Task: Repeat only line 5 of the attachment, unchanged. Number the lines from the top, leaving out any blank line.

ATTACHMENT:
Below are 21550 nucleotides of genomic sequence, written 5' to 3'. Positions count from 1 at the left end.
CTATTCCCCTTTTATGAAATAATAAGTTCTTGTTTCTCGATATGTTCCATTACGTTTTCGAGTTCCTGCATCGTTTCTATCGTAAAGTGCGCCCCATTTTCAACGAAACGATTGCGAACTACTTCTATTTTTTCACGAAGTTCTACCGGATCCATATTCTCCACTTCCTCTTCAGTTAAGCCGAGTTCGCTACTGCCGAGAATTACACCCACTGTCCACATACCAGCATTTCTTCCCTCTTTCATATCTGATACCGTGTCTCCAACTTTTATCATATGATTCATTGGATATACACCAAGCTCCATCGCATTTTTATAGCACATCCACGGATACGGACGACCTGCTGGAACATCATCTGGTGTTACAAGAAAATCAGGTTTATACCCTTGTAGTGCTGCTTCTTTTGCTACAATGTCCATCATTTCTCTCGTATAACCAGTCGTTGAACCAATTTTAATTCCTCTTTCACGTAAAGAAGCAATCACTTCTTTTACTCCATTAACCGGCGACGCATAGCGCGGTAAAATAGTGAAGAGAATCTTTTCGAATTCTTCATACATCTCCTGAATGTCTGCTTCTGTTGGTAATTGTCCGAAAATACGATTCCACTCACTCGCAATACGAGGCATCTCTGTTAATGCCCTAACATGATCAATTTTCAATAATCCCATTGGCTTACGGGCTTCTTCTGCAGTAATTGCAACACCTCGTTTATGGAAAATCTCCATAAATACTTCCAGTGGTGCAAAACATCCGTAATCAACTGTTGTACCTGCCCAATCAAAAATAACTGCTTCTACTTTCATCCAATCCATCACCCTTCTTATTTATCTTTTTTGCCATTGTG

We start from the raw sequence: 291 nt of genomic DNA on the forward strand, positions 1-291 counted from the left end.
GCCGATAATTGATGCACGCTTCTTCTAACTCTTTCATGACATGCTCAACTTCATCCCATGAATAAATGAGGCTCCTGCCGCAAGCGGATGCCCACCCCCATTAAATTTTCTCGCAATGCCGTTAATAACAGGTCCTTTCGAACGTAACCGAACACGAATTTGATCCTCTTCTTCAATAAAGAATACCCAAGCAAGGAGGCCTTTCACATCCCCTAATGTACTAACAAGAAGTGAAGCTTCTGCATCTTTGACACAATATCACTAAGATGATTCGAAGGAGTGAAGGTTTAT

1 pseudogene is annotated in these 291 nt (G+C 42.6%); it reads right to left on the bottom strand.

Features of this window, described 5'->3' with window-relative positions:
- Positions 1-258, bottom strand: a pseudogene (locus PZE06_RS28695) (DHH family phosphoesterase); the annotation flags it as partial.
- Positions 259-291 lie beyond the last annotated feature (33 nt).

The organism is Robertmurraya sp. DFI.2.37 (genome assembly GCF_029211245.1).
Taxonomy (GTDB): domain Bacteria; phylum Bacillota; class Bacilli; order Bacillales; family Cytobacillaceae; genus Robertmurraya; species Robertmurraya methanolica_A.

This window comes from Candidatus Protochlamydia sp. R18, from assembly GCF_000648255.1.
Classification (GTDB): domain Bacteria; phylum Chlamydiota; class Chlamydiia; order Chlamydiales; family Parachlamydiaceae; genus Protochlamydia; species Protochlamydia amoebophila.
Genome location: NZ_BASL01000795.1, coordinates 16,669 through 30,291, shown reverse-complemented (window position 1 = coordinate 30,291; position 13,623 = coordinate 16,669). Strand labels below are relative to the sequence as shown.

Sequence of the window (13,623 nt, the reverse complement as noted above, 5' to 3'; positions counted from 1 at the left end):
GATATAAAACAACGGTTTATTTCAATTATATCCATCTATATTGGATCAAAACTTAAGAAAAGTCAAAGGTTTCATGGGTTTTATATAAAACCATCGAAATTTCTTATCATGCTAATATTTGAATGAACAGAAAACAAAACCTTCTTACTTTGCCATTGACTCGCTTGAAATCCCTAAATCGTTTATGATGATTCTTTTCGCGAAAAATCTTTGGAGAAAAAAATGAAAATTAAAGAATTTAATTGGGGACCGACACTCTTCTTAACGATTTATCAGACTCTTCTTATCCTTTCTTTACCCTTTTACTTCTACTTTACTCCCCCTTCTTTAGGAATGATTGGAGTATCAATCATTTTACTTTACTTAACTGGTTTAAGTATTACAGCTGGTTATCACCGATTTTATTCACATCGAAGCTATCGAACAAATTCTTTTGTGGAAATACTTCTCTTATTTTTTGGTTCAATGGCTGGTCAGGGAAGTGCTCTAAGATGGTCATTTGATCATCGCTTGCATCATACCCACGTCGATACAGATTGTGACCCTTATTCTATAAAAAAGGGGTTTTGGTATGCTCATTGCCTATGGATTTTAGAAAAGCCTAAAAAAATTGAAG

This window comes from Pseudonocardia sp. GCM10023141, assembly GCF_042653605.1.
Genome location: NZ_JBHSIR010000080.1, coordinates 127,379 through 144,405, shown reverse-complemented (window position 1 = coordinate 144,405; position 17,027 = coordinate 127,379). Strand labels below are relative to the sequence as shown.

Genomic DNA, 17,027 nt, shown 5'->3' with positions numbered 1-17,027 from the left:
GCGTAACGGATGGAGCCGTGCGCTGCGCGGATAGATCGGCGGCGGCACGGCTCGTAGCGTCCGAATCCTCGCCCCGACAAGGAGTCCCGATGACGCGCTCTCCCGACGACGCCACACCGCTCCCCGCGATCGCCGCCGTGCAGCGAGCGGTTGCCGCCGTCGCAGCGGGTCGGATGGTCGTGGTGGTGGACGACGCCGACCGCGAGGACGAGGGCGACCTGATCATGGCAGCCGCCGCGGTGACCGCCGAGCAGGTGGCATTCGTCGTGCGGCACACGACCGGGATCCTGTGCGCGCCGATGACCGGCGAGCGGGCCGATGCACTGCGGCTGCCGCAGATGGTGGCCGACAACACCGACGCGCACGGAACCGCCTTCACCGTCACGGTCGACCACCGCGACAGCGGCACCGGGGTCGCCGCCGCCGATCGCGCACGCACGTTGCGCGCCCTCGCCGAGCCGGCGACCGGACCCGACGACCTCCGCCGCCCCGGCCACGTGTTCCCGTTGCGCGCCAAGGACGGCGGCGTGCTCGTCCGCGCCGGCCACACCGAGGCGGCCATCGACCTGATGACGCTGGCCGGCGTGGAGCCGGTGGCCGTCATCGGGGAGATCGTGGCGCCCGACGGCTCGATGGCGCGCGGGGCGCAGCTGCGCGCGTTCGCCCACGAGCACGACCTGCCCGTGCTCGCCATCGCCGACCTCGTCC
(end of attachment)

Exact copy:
1 pseudogene is annotated in these 291 nt (G+C 42.6%); it reads right to left on the bottom strand.